# Klein-Gordon equation

(Redirected from Klein–Gordon equation)

The relativistically-invariant quantum equation describing spinless scalar or pseudo-scalar particles, for example, -, and -mesons. The equation was established by O. Klein [1] and somewhat later by V.A. Fock [V.A. Fok] as a wave equation under the conditions of cyclicity in the fifth coordinate and was shortly afterwards deduced by several authors (for example, W. Gordon [2]) without this requirement on the fifth coordinate.

The subsequent application of the Klein–Gordon equation as a relativistic quantum equation proved possible in quantum field theory but not in quantum mechanics. In [3] an interpretation of the Klein–Gordon equation was given as an equation for fields of particles of zero spin. The Klein–Gordon equation is applied in the description of -mesons and corresponding fields; it plays the role of one of the fundamental equations of quantum field theory.

The Klein–Gordon equation is a linear homogeneous second-order partial differential equation with constant coefficients:

 (1)

where is a (pseudo-) scalar function, in the general case — complex, and is the rest mass of the particle. If is a real function, then the Klein–Gordon equation describes neutral (pseudo-) scalar particles, while when is complex it describes charged particles.

In the latter case equation (1) is supplemented by the equation for the complex-conjugate scalar function :

 (2)

The interaction of (pseudo-) scalar particles with the electromagnetic field is described by the minimal substitution . Each component of the wave function of particles of any spin also satisfies the Klein–Gordon equation, but only for the case where the spin is 0 is the function invariant with respect to the Lorentz–Poincaré group.

The Klein–Gordon equation can be obtained by means of the relationship between the energy and the momentum of the particle in special relativity theory,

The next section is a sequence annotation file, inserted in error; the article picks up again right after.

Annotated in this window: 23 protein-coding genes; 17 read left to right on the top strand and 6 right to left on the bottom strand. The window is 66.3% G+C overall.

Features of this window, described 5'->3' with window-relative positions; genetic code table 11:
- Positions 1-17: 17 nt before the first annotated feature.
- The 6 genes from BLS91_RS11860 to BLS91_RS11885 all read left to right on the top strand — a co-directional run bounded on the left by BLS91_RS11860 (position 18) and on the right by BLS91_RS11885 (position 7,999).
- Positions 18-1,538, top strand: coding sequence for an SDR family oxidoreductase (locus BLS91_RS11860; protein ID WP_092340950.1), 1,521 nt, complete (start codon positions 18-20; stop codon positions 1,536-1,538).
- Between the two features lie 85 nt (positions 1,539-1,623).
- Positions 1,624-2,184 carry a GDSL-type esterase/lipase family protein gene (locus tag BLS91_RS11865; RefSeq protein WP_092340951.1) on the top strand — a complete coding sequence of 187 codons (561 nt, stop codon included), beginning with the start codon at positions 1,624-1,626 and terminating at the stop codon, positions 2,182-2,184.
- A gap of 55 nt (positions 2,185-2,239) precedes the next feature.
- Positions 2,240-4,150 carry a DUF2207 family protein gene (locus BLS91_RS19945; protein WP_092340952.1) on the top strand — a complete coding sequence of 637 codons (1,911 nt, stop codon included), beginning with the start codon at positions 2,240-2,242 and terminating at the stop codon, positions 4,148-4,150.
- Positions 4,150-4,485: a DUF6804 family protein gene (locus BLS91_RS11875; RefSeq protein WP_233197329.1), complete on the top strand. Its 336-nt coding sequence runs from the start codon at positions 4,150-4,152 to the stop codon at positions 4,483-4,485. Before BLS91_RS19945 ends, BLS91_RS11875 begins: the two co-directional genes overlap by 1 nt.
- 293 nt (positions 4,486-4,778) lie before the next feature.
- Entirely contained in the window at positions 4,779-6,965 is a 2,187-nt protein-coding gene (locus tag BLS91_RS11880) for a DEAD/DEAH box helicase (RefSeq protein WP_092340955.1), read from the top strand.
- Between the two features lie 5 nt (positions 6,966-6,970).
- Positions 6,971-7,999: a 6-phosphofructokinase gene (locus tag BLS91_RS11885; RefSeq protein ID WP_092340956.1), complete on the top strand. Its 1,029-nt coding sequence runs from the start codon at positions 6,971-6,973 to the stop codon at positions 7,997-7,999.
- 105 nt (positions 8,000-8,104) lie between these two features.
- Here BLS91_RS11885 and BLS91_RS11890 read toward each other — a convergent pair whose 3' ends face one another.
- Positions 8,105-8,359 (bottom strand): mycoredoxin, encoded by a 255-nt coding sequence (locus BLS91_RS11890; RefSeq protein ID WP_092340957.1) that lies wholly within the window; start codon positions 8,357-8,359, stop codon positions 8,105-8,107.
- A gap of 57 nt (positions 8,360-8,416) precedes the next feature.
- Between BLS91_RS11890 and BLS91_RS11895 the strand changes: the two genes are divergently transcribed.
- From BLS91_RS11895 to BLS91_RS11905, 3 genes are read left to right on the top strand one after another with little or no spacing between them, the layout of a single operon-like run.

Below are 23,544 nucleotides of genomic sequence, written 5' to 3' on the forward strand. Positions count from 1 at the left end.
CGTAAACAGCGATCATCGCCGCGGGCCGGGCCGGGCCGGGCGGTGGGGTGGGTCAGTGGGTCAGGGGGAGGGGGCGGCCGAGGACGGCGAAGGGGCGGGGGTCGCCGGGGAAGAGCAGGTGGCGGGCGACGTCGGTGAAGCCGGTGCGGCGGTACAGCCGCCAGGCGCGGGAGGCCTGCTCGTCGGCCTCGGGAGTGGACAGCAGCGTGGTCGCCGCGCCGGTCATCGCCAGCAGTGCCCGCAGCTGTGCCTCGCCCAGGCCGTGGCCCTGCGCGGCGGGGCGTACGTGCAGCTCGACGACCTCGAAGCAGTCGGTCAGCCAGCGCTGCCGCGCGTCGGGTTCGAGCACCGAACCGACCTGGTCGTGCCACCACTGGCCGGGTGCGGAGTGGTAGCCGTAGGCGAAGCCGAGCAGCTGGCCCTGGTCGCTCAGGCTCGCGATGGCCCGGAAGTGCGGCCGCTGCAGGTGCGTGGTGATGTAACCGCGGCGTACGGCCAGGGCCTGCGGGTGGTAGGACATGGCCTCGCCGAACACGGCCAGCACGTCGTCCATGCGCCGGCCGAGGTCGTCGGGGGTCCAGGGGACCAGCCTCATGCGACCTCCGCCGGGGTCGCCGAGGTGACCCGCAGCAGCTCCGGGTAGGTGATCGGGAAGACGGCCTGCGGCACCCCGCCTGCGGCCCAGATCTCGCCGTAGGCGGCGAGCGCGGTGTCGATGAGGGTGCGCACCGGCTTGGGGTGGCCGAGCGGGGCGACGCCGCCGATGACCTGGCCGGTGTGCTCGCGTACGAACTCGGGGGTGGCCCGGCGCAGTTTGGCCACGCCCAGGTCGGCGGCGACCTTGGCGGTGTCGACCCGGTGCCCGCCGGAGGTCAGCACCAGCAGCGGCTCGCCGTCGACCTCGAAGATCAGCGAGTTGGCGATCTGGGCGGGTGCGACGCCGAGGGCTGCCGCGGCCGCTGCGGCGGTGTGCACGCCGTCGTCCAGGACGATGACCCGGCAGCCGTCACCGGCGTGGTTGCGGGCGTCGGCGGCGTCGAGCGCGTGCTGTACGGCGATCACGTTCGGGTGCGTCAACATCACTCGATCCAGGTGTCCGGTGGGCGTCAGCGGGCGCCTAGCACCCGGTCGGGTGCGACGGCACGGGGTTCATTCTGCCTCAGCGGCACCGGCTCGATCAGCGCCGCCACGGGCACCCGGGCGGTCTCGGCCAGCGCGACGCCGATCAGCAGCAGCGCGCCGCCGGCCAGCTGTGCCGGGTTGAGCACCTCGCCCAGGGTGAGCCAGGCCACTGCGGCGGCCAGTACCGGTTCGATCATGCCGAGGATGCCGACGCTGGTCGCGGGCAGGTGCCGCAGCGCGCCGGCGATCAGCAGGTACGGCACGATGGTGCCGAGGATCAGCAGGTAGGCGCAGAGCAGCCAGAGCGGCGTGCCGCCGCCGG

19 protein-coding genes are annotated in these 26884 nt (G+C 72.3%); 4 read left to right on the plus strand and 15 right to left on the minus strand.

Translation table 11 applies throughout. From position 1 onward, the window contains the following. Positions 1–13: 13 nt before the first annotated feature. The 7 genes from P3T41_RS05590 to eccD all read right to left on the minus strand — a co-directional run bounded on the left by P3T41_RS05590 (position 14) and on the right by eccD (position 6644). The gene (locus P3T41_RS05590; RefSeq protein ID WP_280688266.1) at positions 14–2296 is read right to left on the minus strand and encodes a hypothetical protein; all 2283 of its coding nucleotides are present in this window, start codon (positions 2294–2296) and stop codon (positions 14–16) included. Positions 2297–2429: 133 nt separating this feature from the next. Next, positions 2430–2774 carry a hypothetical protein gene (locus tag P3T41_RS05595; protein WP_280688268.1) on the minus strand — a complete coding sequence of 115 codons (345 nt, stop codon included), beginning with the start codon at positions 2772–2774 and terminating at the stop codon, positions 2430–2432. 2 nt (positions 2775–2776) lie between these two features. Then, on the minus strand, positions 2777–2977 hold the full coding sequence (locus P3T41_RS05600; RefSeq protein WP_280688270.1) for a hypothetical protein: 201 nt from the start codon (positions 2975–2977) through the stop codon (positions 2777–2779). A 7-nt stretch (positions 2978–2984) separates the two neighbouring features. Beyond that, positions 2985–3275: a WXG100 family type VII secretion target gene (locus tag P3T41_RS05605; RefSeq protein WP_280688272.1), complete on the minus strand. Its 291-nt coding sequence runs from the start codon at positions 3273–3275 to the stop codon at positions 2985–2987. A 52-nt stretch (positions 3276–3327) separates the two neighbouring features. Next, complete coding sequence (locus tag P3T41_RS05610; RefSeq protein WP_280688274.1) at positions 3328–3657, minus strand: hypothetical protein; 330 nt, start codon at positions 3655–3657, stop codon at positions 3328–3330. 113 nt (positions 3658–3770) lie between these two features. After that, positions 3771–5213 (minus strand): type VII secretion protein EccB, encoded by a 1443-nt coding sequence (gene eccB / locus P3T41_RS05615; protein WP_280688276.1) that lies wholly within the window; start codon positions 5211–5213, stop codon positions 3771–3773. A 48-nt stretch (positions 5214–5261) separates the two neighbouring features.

by replacing quantities by operators (see [4], [5]):

As for all relativistic equations, the Klein–Gordon equation can be expressed in the form of the Dirac equation, that is, it can be reduced to a first-order linear equation:

 (3)

where the coefficients are matrices similar to the Dirac matrices . In the case of the Klein–Gordon equation the matrices satisfy the commutation relations:

 (4)

For example, (Kemmer–Duffin matrices). Here is the metric tensor of Minkowski space. All the are singular matrices . Hence they do not have inverses.

Apart from the trivial solution , to (4) and a solution in the form of five-row matrices, describing the scalar field itself and the four components of its gradient, equation (4) has a further solution in the form of ten-row matrices. The corresponding ten-component function contains the four components of the potential and the six components of the stress , that is, equations (3) and (4) can simultaneously give a representation for the Proca equation describing vector particles with spin 1; for and real they give a representation of the Maxwell equations.

When taking into account the interaction of the (pseudo-) scalar particles with a gravity field in accordance with the general theory of relativity, the Klein–Gordon equation is generalized onto an arbitrary Riemannian space as:

 (5)

where is the metric tensor and is the determinant of the matrix . In equation (5) the term is frequently added, where is the scalar curvature, as a result of which, when , the general relativistic Klein–Gordon equation

becomes conformally invariant.

#### References

 [1] O. Klein, Z. Phys. , 37 (1926) pp. 895–906 [2] W. Gordon, Z. Phys. , 40 (1926–1927) pp. 117–133 [3] W. Pauli, V. Weisskopf, "Ueber die Quantisierung der skalaren relativistischen Wellengleichung" Helv. Phys. Acta , 7 (1934) pp. 709–731 [4] N.N. Bogolyubov, D.V. Shirkov, "Introduction to the theory of quantized fields" , Interscience (1959) (Translated from Russian) [5] S. Schweber, "An introduction to relativistic quantum field theory" , Harper & Row (1962)